SEC backs investors’ association to protect minority rights
Sri Lanka’s capital markets regulator is helping to form an investors association with the aim of better protecting the rights of shareholders, particularly minority interests, its chairman said.
“We get a lot of complaints (from minority shareholders) but there’s very little we can do,” declared Tilak Karunaratne, chairman of the Securities and Exchange Commission (SEC).
Forming an investors association that could act on behalf of individuals and groups of minority shareholders could help, given the high cost and delays of court action, he told a forum for retail investors on minority shareholder rights.
Karunaratne suggested Sri Lanka follow the example of other jurisdictions which have formed investor associations to look after the interests of minority shareholders because of the high cost of litigation.
“The right to go to court is one of the costliest exercises in the country,” Karunaratne said. “Therefore minority shareholders, even though they have legitimate complaints, are reluctant to go to court.
“That’s why an investors association becomes important. Thailand and Malaysia have strong and lively associations formed by the capital markets and regulators jointly.”
In Malaysia the regulator contributed funds to help form the investors association to look after the interests of investors.
“They are very powerful and can even go to court on their own if shareholders complain and they see some merit in the complaint. The costs are borne by them.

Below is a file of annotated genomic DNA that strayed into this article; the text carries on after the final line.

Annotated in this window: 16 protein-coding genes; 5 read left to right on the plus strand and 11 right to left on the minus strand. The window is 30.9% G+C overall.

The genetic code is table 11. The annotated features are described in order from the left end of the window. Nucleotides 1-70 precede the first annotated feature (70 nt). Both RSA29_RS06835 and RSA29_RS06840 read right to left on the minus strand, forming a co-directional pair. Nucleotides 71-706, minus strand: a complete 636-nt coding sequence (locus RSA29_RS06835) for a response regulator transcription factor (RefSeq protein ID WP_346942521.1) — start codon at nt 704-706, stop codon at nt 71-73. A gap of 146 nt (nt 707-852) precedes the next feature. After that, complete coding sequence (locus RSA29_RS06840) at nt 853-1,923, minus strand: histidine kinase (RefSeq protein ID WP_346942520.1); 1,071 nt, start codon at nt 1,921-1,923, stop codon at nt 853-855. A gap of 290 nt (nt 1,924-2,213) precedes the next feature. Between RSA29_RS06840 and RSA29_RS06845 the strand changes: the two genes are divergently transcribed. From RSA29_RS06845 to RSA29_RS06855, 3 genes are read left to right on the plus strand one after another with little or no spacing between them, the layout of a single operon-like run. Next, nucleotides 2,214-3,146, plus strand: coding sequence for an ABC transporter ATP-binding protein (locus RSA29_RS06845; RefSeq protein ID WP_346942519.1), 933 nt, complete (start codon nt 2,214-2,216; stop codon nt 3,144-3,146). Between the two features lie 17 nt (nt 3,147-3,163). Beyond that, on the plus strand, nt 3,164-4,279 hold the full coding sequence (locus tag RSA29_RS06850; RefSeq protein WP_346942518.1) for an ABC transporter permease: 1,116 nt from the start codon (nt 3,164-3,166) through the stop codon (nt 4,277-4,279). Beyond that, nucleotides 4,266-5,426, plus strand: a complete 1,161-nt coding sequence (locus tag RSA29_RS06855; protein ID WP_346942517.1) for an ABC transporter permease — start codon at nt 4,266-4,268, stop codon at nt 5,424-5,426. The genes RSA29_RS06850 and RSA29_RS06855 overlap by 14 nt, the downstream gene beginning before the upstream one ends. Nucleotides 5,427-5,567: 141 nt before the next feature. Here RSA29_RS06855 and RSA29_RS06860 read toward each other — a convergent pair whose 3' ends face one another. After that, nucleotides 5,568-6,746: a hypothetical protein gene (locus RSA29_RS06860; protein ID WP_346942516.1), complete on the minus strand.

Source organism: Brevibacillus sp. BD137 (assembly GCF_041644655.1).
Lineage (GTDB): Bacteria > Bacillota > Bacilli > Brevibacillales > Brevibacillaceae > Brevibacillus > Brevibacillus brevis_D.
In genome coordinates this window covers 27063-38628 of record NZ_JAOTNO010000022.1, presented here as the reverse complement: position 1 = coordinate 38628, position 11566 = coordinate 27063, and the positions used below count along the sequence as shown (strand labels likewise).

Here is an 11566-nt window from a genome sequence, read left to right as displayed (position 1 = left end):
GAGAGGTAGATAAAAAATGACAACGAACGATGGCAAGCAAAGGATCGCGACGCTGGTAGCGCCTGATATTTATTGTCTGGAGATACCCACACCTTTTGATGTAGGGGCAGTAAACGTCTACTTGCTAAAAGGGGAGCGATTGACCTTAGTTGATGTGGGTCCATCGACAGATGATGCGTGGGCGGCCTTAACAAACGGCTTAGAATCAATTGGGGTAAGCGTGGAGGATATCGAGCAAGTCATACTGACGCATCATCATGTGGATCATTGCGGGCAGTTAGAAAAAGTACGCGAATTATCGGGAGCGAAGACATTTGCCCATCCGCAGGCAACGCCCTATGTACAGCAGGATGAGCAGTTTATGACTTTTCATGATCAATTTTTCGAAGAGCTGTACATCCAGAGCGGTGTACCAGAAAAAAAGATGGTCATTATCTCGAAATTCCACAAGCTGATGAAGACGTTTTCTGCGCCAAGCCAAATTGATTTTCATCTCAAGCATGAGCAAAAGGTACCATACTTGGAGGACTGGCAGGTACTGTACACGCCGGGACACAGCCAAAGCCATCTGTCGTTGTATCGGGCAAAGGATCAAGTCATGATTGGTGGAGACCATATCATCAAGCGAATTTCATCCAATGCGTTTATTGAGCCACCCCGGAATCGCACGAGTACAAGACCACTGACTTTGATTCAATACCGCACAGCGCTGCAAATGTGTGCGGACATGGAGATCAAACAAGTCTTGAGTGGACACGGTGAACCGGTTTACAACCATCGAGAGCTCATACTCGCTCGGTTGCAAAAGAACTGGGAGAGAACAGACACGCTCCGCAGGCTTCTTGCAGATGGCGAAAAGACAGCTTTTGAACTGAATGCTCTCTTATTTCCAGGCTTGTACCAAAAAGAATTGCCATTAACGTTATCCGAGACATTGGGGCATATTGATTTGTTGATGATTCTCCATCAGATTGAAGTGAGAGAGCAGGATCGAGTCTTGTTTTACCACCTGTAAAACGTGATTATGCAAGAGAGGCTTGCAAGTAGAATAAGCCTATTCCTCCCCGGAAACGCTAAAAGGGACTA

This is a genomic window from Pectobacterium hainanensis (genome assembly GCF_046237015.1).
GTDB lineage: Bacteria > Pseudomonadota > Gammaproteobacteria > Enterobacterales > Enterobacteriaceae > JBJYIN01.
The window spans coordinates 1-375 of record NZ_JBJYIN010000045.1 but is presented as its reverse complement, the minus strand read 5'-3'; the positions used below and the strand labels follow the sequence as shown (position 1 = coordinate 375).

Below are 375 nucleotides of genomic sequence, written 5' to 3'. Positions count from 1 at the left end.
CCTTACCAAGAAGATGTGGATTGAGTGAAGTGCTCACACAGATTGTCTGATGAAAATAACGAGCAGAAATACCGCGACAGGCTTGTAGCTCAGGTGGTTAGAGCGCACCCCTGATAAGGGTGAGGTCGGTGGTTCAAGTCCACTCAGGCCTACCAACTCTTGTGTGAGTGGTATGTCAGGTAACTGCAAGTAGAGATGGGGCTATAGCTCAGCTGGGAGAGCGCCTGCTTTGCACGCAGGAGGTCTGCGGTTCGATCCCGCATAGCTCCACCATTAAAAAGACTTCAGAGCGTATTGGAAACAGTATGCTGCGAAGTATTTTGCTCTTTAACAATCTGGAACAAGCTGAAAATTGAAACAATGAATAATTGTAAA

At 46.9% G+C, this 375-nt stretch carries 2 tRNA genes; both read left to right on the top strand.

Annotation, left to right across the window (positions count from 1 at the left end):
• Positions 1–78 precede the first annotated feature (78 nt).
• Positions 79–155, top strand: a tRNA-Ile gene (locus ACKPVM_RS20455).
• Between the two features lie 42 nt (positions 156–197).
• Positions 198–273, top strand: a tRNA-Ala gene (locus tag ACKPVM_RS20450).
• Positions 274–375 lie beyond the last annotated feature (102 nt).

“That’s what we must do here,” Karunaratne told the forum organised by the Colombo Stock Exchange (CSE) in association with the Institute of Chartered Accountants of Sri Lanka and The Chartered Financial Analysts Society of Sri Lanka.
He said in his previous tenure as chairman of the SEC they tried to form an investors association and drew up a constitution and discussed it with the CSE.
But the move ended with his resignation within months of his appointment. Karunaratne quit complaining that the then-government interfered with his efforts to probe market irregularities.
A similar attempt by the Sunday Times newspaper’s ‘business club’ which he also helped was “sabotaged by majority investors,” Karunaratne said.
“They got into the association and did not allow it to be formed,” he noted adding: “Again we are trying to form an investors association that’ll look after the rights of shareholders.” (Economy Next)